1950s car culture keeps on motoring

NEIGHBORHOOD PROFILE

June 26, 1994|By JoAnne C. Broadwater | JoAnne C. Broadwater,Special to The Sun

It's Saturday evening in Churchville and, when dusk settles over this Harford county village, the feature film of the night will be projected onto a big screen under the stars at the Bel Air Drive-In Theatre.

Vintage cars cruise along this popular stretch of Route 22 and gather at the adjoining Big M Drive-In Restaurant, where customers can still get car-hop service -- 1950s style.

Across the busy roadway, families line up for a round of miniature golf at one of Churchville Golf and Baseball's two courses.

Many of them will stop next door later for a soft ice cream cone at the Arctic Circle drive-in, where customers have been cooling off for the past 37 years.

"Churchville is a family entertainment type of community," says Ken Rizer, who owns and operates the miniature golf courses with his wife, Joyce.

"This is the recreational corner of the county. There's something for everybody."

Churchville's lively business district is, without a doubt, a mecca for recreation-seekers. On weekends during warmer weather, crowds make their way here, just northeast of Bel Air, from all over Maryland and beyond.

They come for the car cruises, car shows and other special events sponsored by the Bel Air Drive-In Theatre, one of the two remaining drive-ins in the state.

On Wednesday nights, breeders come from as far away as North Carolina and West Virginia to sell cattle, hogs, sheep, calves and horses at the Aberdeen Sales Co.'s colorful livestock auction market, where bidding can go on into the early morning.

And on Sunday afternoons, visitors are welcome to stop by Cedarvale Farm -- Harford county's only buffalo farm.

Many people who live in the scattered developments, individual homesites and farms of the surrounding "suburbs" of Churchville enjoy the festive atmosphere of Route 22 and the convenience of miniature golf and movies nearby.

And lots of families, especially those with children, keep busy at the Churchville Recreation Center.

The facility, which was built in 1992, is used for community meetings as well as gymnastics, indoor tennis, basketball, volleyball and soccer programs.

There are also baseball diamonds, soccer fields and tennis courts outdoors.

But some longtime senior residents whose families have lived here for generations wistfully recall quieter days when Churchville was a rural farming community with dirt roads, a two-room schoolhouse and lots of country churches.

"To me, Churchville was a quaint little village and you knew everybody here," says Margaret Coale, who was born in Churchville and whose family ran a general store at the crossroads of Routes 22 and 136 for decades until 1982, when the business was sold.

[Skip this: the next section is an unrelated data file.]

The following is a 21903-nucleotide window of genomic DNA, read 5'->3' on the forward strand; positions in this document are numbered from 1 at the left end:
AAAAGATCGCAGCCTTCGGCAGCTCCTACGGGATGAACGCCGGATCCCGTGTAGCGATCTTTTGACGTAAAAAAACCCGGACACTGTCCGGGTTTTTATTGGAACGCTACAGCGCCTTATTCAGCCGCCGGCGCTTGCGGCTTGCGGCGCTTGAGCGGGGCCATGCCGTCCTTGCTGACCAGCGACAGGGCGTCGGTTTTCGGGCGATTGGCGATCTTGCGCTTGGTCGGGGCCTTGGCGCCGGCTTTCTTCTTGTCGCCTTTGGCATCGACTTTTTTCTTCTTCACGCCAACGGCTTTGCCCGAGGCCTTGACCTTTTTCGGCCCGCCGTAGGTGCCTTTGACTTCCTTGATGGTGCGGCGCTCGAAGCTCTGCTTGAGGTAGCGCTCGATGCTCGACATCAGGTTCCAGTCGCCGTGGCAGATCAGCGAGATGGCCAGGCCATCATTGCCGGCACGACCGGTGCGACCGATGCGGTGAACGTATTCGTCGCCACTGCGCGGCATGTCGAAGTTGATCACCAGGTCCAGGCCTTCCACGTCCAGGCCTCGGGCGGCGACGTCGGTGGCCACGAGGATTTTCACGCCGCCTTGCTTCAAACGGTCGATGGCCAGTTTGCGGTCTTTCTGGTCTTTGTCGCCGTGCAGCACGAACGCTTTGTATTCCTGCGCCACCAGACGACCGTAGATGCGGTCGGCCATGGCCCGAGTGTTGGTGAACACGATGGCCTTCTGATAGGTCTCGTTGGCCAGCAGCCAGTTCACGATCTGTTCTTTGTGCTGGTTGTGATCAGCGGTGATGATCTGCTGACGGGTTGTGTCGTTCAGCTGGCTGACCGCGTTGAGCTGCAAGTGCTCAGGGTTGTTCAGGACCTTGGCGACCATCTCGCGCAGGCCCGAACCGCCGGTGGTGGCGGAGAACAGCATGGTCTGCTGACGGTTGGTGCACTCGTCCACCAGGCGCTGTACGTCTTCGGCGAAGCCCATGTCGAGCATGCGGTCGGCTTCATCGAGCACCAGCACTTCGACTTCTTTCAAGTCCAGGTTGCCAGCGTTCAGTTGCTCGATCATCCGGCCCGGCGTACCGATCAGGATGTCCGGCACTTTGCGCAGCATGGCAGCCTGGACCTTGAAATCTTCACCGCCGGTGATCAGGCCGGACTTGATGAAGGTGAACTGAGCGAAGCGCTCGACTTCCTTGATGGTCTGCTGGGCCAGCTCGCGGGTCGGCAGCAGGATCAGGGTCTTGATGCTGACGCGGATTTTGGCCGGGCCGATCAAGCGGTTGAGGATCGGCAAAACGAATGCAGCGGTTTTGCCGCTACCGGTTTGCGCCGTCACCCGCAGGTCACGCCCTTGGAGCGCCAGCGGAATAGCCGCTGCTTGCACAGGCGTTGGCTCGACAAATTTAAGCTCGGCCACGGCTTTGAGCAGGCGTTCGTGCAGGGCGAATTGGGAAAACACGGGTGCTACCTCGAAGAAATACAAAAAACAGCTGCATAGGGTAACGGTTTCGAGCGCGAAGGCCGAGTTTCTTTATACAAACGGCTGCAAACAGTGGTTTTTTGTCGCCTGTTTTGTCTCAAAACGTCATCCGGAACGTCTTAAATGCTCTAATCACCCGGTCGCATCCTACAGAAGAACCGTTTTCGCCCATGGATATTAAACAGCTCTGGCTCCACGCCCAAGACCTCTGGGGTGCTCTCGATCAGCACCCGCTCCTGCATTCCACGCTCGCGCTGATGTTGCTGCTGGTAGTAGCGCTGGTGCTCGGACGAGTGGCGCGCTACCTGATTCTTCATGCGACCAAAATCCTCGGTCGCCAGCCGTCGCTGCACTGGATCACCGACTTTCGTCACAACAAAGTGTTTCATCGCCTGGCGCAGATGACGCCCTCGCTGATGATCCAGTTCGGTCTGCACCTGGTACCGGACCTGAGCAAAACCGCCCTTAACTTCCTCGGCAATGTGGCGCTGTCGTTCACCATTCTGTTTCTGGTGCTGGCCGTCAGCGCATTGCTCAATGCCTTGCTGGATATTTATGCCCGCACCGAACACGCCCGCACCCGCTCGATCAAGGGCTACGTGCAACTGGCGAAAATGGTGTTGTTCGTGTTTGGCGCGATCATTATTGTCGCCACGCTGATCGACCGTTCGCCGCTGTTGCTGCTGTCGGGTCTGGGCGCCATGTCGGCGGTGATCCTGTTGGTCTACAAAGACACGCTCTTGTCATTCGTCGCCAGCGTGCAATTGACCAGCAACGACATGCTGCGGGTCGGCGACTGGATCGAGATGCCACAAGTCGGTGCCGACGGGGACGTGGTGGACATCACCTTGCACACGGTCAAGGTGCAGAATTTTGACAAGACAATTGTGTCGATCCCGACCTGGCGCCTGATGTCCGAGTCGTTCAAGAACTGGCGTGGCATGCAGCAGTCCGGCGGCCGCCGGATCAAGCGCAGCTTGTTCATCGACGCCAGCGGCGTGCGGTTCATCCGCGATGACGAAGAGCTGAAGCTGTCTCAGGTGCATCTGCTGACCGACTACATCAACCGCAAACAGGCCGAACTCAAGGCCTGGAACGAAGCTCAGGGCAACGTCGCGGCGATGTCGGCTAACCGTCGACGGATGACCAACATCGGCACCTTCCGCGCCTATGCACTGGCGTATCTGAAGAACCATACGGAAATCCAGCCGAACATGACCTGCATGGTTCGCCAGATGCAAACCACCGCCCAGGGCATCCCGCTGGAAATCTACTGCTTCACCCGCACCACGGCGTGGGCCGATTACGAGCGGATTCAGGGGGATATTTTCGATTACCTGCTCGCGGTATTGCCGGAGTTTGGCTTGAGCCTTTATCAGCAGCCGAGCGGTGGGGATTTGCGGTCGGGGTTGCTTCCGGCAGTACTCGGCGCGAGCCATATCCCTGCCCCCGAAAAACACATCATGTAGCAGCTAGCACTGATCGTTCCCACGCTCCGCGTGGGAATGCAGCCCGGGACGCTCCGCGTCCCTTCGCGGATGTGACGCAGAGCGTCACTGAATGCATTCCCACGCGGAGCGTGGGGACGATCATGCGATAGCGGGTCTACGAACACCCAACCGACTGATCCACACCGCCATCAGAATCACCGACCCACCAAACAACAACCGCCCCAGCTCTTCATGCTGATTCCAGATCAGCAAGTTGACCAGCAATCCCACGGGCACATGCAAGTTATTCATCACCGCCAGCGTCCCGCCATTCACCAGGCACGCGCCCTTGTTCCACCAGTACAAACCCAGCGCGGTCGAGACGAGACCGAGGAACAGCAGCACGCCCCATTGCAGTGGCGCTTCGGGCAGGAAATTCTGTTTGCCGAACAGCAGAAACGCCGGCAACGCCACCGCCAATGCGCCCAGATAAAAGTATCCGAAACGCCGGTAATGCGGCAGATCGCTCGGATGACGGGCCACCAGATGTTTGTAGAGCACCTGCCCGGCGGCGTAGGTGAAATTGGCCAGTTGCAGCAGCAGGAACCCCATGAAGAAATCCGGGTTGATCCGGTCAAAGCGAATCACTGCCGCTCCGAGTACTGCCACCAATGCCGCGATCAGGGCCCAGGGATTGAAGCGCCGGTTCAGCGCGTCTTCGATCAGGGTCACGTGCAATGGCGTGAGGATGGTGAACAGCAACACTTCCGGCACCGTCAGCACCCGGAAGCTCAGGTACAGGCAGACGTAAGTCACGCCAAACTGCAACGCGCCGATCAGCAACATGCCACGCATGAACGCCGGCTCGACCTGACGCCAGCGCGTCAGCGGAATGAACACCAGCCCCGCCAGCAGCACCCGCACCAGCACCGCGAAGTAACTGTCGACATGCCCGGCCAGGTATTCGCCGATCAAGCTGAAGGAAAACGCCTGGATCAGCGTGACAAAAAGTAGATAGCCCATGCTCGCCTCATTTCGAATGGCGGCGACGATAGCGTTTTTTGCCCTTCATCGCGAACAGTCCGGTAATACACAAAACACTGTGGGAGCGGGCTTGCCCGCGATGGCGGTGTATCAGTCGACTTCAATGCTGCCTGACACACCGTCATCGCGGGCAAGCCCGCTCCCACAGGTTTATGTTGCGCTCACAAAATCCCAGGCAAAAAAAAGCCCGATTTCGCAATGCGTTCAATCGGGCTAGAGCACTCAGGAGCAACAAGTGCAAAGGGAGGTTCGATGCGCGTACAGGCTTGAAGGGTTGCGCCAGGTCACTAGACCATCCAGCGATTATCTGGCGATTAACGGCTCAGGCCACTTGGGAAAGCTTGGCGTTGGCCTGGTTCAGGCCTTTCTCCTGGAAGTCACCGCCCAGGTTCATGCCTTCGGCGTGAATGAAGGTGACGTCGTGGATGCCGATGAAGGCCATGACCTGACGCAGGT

"It's not out in the country anymore as far as I'm concerned," Miss Coale says.

"There are very few farms left around here and it just keeps being developed more all the time. I feel like I would hate to have to move though. My roots are too deep here."

Development has come to Churchville, albeit slowly, and today the area is semirural with a dwindling inventory of farmland. There are no townhouses, only single-family homes whose residents rely upon well water and septic systems.

"There are pockets of development, but it's still a pretty sleepy little community," says Pam Mackey, a real estate agent with Long & Foster Realtors.

"People who live there want to be out with the privacy. They want the lifestyle."

Churchville has a handful of housing developments, including several older, established communities with ranchers and bi-levels, which sell for about $170,000; newer two-story Colonials for about $225,000; and upscale housing currently under construction valued as high as $415,000, Ms. Mackey says.

"It's a unique little area, very nice and very pretty," she says. "But there's not a lot to choose from. The selections are slim -- really slim. People tend to stay there. There's not a lot of turnover."

Traffic has sped into Churchville at a greater pace than housing. Much of it is only passing through on Route 22, which is now a busy thoroughfare for commuters traveling from Bel Air to Aberdeen and Havre de Grace.

In a community with two-lane roads and a single traffic light, the result is traffic jams -- especially during the morning and afternoon rush hours. Some residents also complain that Route 136 has become a high-speed bypass for truckers seeking to avoid toll charges along I-95.

But controversial plans to widen Route 22 or build a bypass around Churchville to alleviate some of the congestion have been resisted by the community because of concerns about environmental and historic impact, some residents say.

Despite the growth, the village of Churchville has retained some of its small-town flavor.

"This is a very close-knit community," says Ames Lewis, principal of the 430-student Churchville Elementary School. "People pitch in to help one another and to help the school. Our parent involvement is extraordinary."

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